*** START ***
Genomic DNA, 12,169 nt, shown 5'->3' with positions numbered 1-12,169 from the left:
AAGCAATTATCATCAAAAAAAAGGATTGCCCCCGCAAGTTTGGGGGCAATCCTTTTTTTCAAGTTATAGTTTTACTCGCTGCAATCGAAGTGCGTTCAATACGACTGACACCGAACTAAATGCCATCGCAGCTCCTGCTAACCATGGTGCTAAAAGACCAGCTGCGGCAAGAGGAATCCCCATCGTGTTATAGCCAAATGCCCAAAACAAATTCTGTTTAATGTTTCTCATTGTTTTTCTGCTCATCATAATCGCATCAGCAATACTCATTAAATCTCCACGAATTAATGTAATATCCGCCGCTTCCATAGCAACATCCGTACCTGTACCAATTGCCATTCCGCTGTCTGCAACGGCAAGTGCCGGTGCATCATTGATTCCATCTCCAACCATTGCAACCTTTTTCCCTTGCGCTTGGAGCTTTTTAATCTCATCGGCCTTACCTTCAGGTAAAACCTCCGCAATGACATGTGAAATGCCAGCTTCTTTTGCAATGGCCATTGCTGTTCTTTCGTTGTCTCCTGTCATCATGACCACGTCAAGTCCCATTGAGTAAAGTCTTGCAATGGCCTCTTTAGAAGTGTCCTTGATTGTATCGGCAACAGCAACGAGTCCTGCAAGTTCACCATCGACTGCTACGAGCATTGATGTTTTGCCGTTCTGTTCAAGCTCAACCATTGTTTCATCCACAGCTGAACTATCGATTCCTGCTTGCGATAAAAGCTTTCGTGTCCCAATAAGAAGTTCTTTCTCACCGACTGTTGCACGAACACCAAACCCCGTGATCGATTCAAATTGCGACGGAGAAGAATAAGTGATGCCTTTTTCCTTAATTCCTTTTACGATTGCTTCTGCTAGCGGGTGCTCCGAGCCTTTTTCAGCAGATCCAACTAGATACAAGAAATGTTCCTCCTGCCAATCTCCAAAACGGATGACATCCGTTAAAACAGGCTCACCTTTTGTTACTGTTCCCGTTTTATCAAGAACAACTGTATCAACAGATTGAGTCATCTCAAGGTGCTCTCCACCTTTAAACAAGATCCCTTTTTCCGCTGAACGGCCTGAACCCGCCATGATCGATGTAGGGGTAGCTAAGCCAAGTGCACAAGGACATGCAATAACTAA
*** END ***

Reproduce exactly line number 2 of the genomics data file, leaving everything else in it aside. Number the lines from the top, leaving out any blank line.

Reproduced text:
AAGCAATTATCATCAAAAAAAAGGATTGCCCCCGCAAGTTTGGGGGCAATCCTTTTTTTCAAGTTATAGTTTTACTCGCTGCAATCGAAGTGCGTTCAATACGACTGACACCGAACTAAATGCCATCGCAGCTCCTGCTAACCATGGTGCTAAAAGACCAGCTGCGGCAAGAGGAATCCCCATCGTGTTATAGCCAAATGCCCAAAACAAATTCTGTTTAATGTTTCTCATTGTTTTTCTGCTCATCATAATCGCATCAGCAATACTCATTAAATCTCCACGAATTAATGTAATATCCGCCGCTTCCATAGCAACATCCGTACCTGTACCAATTGCCATTCCGCTGTCTGCAACGGCAAGTGCCGGTGCATCATTGATTCCATCTCCAACCATTGCAACCTTTTTCCCTTGCGCTTGGAGCTTTTTAATCTCATCGGCCTTACCTTCAGGTAAAACCTCCGCAATGACATGTGAAATGCCAGCTTCTTTTGCAATGGCCATTGCTGTTCTTTCGTTGTCTCCTGTCATCATGACCACGTCAAGTCCCATTGAGTAAAGTCTTGCAATGGCCTCTTTAGAAGTGTCCTTGATTGTATCGGCAACAGCAACGAGTCCTGCAAGTTCACCATCGACTGCTACGAGCATTGATGTTTTGCCGTTCTGTTCAAGCTCAACCATTGTTTCATCCACAGCTGAACTATCGATTCCTGCTTGCGATAAAAGCTTTCGTGTCCCAATAAGAAGTTCTTTCTCACCGACTGTTGCACGAACACCAAACCCCGTGATCGATTCAAATTGCGACGGAGAAGAATAAGTGATGCCTTTTTCCTTAATTCCTTTTACGATTGCTTCTGCTAGCGGGTGCTCCGAGCCTTTTTCAGCAGATCCAACTAGATACAAGAAATGTTCCTCCTGCCAATCTCCAAAACGGATGACATCCGTTAAAACAGGCTCACCTTTTGTTACTGTTCCCGTTTTATCAAGAACAACTGTATCAACAGATTGAGTCATCTCAAGGTGCTCTCCACCTTTAAACAAGATCCCTTTTTCCGCTGAACGGCCTGAACCCGCCATGATCGATGTAGGGGTAGCTAAGCCAAGTGCACAAGGACATGCAATAACTAA